SAN FRANCISCO – Google Inc.'s stock price barreled through $700 for the first time Wednesday, propelled by a belief that the Internet search leader will become even more profitable as it plants its products and services in new markets.
The Mountain View-based company's shares gained $12.23 to finish at a new peak of $707. It took less than a month for the stock to leap from $600 to $700, building upon a fervor that has lifted Google's market value by 34 percent since mid-September.
During that 6 1/2-week stretch, Google has created an additional $55 billion in shareholder wealth.
That dwarfs the total $42 billion market value of another Internet icon, Yahoo Inc., which had a 4-year head start on Google.
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Through the first 10 months of this year, Google's stock has risen by 54 percent from 2006's closing price of $460.48. The Standard & Poor's 500 index, which includes Google, has gained 9 percent during the same period.
The latest surge came after Google confirmed plans to become a bigger player in the Internet's social networking scene, which could morph into an advertising hotbed.
Investors also seem enthused about reports that the company is about to unveil a long-rumored operating system designed for mobile phones so it can make more money by distributing ads to people on the go.
The recent rally has made Google Silicon Valley's most valuable publicly held company, supplanting Internet networking supplier Cisco Systems Inc.
With a market value of nearly $220 billion, Google also is now worth more a long list of more-established businesses, including Warren Buffett's holding company, Berkshire Hathaway Inc., whose steadfast refusal to split its stock during the past four decades has left its Class A shares at $132,500.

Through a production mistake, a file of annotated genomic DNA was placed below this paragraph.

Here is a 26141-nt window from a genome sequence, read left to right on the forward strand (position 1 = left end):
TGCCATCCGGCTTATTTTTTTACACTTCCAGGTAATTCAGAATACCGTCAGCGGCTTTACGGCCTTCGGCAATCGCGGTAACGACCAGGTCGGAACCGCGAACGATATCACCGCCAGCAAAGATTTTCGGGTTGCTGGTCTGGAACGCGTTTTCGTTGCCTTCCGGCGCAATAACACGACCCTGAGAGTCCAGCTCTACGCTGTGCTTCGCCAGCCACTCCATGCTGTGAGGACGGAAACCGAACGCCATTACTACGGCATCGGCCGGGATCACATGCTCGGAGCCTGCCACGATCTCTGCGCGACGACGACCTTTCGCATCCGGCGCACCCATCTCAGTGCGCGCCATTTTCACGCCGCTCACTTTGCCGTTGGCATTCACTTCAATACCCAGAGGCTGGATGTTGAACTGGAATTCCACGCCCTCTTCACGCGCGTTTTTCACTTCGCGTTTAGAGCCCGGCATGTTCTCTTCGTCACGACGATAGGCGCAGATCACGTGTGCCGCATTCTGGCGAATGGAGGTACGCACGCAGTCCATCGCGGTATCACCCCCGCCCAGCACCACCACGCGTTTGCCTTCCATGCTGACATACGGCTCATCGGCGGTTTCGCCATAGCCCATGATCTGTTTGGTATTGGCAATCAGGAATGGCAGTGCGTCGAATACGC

Google co-founders Larry Page and Sergey Brin, who regard Buffett as an inspiration, have resisted requests to split their company's stock so more people could afford to buy a few shares.
Their theory: a high stock price tends to attract more patient and knowledgeable investors who pay closer attention to a company's long-term strategy than its ability to hit short-term earnings targets.
The philosophy has generated impressive returns so far. A $10,000 investment in Google's stock at its August 2004 initial public offering price of $85 would now be worth about $83,000.
Brin and Page, both 34, have been the biggest winners by far, with estimated fortunes exceeding $20 billion apiece.
At least two other Google executives, Chairman Eric Schmidt and sales chief Omid Kordestani, are billionaires while hundreds of other employees have become millionaires because of their stock holdings in the 9-year-old company.
Wall Street is betting Google is still in its financial infancy, even though it's already on track for a profit of about $5 billion this year on more than $15 billion in revenue.
Analysts are now trying to figure out just high Google's stock might rise in 2008. The average 12-month price target for the shares had stood at $739.23 among analysts polled by Thomson Financial, but that figure seems likely to rise in the next few days.
Dinosaur Securities analyst David Garrity on Wednesday issued a bullish report predicting Google's stock will climb to $985 during the next year.
Google has made virtually all of its money so far by displaying text-based advertising links alongside search results and other Web content that includes topics related to the commercial message.
During the past year, Google has introduced new online advertising channels featuring video, graphics and other more compelling features while also extending its marketing machine into television, radio and print.
Now, Google appears intent on shaking up the telecommunications industry by introducing inexpensive cell phones that will make it easier for people to use Google's search engine, maps, e-mail and other applications even when they don't have access to a personal computer.
If it pans out, the new Google phone presumably will give the company a chance to sell more mobile advertising and further boost its profits.
Google's relentless expansion beyond its core search engine underscores management's determination to reshape the business landscape, according to author Stephen Arnold, who has just released a 266-page study analyzing the company's patents and what they may portend for the future.
"I use the term 'Googzilla' to describe the current incarnation of Google," Arnold said. "This idea is that Googzilla is big, powerful, and indifferent to the insects and ants crushed by its massive paws."